Well actually, the majority of my individual poems published have appeared in more obscure anthologies than journals as I don't send out my work that often, really -- the whole process is too tedious.

In terms of what I read in relation to journals, I find a lot of them to be pretentious and don't read too many on a regular basis (this particularly applies to the government-funded CanLit contingent). However, there are times when I'll read through some literary magazines like Poetry (based in Chicago) as I find the quality is better than most (and at least they have some validity to be snobbish). Within Canada, Ascent Aspirations (out of B.C.) is pretty decent and you'll find a variety of voices and styles inside its pages -- very reader-friendly I'd say. ARC (based in Ottawa) has its moments.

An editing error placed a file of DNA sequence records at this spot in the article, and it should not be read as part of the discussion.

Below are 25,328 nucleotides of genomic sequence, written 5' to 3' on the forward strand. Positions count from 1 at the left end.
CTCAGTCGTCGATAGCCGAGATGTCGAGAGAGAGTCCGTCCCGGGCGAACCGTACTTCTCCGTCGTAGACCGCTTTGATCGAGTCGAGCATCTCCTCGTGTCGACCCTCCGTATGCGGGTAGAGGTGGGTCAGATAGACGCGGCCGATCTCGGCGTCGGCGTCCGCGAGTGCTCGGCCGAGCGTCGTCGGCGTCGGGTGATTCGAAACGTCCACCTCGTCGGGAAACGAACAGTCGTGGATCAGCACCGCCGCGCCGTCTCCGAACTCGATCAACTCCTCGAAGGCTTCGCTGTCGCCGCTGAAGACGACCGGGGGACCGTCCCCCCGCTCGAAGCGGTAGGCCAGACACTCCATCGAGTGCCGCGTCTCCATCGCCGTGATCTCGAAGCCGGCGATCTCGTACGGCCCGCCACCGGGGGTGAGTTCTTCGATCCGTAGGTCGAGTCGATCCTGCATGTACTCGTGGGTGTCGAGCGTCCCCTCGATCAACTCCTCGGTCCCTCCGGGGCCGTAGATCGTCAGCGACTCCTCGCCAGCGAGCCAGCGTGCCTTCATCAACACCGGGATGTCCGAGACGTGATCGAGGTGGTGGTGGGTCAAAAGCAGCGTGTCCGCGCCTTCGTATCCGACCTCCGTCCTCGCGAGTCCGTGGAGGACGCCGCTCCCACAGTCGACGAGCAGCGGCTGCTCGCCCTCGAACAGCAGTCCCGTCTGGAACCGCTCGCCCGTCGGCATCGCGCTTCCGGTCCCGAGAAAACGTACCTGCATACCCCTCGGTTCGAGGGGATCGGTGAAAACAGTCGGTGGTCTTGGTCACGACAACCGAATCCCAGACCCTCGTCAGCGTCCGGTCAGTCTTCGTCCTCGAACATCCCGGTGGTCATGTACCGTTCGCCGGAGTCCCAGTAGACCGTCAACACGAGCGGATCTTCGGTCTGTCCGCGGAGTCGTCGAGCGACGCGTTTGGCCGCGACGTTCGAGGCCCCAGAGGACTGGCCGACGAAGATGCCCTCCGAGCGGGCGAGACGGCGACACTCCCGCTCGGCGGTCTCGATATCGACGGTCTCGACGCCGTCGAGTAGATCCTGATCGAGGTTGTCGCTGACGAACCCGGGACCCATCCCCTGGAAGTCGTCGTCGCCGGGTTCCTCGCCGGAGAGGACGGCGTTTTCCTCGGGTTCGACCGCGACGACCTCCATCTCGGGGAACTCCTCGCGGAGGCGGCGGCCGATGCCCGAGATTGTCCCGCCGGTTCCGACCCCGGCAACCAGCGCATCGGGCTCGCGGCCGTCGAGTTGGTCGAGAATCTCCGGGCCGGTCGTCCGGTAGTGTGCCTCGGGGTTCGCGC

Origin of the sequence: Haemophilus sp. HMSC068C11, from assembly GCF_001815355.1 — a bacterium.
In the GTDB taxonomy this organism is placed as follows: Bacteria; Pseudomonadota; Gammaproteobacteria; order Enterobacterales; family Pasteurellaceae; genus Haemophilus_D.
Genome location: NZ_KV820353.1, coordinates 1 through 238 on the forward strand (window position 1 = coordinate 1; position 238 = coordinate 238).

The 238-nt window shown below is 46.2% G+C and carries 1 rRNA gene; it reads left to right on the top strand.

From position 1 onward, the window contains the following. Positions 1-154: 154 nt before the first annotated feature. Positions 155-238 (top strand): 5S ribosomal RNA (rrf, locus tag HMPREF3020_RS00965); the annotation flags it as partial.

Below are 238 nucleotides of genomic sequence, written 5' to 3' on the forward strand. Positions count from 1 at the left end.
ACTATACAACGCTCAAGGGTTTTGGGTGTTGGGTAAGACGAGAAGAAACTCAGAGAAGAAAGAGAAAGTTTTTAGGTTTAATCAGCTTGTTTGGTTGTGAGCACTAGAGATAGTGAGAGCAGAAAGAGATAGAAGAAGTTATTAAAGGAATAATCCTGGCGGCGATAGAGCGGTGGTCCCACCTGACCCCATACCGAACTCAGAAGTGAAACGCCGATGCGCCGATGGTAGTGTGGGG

Your work has received some very positive reviews. What sort of challenges do you encounter when playing the dual role of poet and publicist?
Promoting one's work is a "necessary evil" it seems -- many writers (including me) would rather just write and do some easy-to-get-to readings. Although it is much easier nowadays to publicize your work with all of the online networking available, there's also a lot more competition. Everybody and their grandmother has a book out it seems, and the challenge for me and any writer really is to present their work as something different, words that haven't been said before.

It would be simpler, of course, to have a contract with a bigger publisher and have them book my reading dates, author signings, etc... but I'm forced to do the promotional end myself which means I don't have the clout of a big press behind me or a revered imprint on the spine of my books which guarantees a review in the Globe & Mail or an invitation to Harbourfront. I'm grateful though, that those who've embraced my work, though the numbers be relatively small, are nonetheless very supportive and vocal, and that has kept me going.